Finally, as a Classicist myself I came away with the uncertain suspicion that Tartt does not actually herself possess any classical languages. Virtually every instance of Greek in the text is orthographically wrong in some way; for instance I saw a lambda mysteriously mistyped as a gamma, that is, flipped upside down in the transcription process (it caused the word to read "pogyeides" not "polyeides"); and when the diacritical marks aren't wrong, they're lacking. These quibbles aside, it may well be that we ought to blame the typesetter, not the author, because Tartt's use of classical material in the text is unwaveringly appropriate and often quite erudite.

Despite its flaws, the book is intoxicating: I took a long shower the day I finished it, when I was about halfway through; I didn't realize until halfway through the thirty-minute soak that I was lingering because I actually felt _infected_ by the guilt of Tartt's characters, that my immersion in this book had made me uncleanly complicit to their crimes, their dread. This little work of sympathetic magic on her part is a testament to the intellectual and moral impact of her text, and, I think, excuses in itself the flaws one may point out in it; it is, moreover, beautifully written and unflaggingly rich. This book may never be a classic, but it is without a doubt fiction of literary merit.
Comment Comments (2) | Permalink | Most recent comment: Sep 12, 2011 12:41 PM PDT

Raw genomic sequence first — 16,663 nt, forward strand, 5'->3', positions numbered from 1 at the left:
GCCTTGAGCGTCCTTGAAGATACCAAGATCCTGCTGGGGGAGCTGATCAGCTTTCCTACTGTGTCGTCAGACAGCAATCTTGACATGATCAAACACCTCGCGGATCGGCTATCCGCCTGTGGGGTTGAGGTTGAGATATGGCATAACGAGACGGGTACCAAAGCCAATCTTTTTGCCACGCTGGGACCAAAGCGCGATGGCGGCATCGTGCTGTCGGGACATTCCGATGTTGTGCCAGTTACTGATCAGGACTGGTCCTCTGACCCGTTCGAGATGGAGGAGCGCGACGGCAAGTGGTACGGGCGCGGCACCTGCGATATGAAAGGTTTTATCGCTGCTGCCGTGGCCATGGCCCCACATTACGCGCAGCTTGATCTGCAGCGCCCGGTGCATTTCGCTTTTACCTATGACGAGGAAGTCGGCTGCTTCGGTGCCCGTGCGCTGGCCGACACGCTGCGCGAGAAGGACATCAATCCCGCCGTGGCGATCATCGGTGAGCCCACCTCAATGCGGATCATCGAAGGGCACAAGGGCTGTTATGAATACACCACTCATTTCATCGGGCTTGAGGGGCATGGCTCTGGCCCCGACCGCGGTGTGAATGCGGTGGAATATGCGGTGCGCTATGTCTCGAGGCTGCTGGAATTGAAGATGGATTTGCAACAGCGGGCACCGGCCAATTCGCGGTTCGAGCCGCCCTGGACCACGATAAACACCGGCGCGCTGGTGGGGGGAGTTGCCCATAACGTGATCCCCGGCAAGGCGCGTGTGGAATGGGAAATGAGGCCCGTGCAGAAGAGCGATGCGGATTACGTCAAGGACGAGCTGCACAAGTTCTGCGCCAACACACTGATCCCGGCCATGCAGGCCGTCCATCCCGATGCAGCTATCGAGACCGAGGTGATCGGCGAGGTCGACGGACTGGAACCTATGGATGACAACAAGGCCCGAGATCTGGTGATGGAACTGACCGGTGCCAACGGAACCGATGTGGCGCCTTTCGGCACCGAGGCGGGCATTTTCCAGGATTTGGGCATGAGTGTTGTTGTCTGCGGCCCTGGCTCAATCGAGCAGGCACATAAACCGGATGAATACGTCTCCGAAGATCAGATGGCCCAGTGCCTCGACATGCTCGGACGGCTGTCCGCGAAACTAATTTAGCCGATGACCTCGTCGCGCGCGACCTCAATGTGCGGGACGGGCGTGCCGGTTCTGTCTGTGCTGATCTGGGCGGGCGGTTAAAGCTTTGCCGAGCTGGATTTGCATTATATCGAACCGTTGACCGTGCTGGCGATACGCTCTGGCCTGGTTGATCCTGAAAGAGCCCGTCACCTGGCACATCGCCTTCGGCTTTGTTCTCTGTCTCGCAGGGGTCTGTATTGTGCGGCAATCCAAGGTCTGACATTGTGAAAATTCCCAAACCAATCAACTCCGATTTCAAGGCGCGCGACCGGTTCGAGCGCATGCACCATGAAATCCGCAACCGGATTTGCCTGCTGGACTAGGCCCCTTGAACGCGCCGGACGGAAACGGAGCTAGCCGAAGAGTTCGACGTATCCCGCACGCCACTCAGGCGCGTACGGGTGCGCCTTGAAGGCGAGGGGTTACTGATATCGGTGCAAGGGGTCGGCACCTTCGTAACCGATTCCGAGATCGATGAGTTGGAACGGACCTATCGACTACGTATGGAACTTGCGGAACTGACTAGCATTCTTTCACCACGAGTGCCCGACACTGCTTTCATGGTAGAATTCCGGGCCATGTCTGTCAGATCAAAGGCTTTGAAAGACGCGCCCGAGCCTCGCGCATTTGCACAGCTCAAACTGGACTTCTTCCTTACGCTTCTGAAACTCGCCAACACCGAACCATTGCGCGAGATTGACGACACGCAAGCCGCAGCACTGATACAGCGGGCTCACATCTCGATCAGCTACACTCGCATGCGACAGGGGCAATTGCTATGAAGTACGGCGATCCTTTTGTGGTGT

Andriessen: M Is for Man, Music, Mozart/De Stijl
Andriessen: M Is for Man, Music, Mozart/De Stijl
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3 of 7 people found the following review helpful
4.0 out of 5 stars Perhaps not all the recording could be., December 15, 2007
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I recently discovered that I own the only recording of Reich's Tehillim that allows the music to be as excellent as it actually is--namely the red one on the Cantaloupe label; the other two or three are so unfortunately recorded that, had I only heard them, I would have dismissed "The Desert Music" (presently my favorite recording in my collection) as a mediocre comoposition and been unable to recognize "Tehillim" itself as the work of genius it actually is.

To the point, I suspect that this recording of De Stijl suffers from the same flaw. The choral component of the composition sounds muffled.

Granted, Andriessen is a postmodernist and is full of awful ideas about what music should sound like, but the energy and clarity of the instrumental parts of "De Stijl" suggest to me that something has gone wrong in the process of performance and recording.

Of course, I doubt we'll ever have a second recording.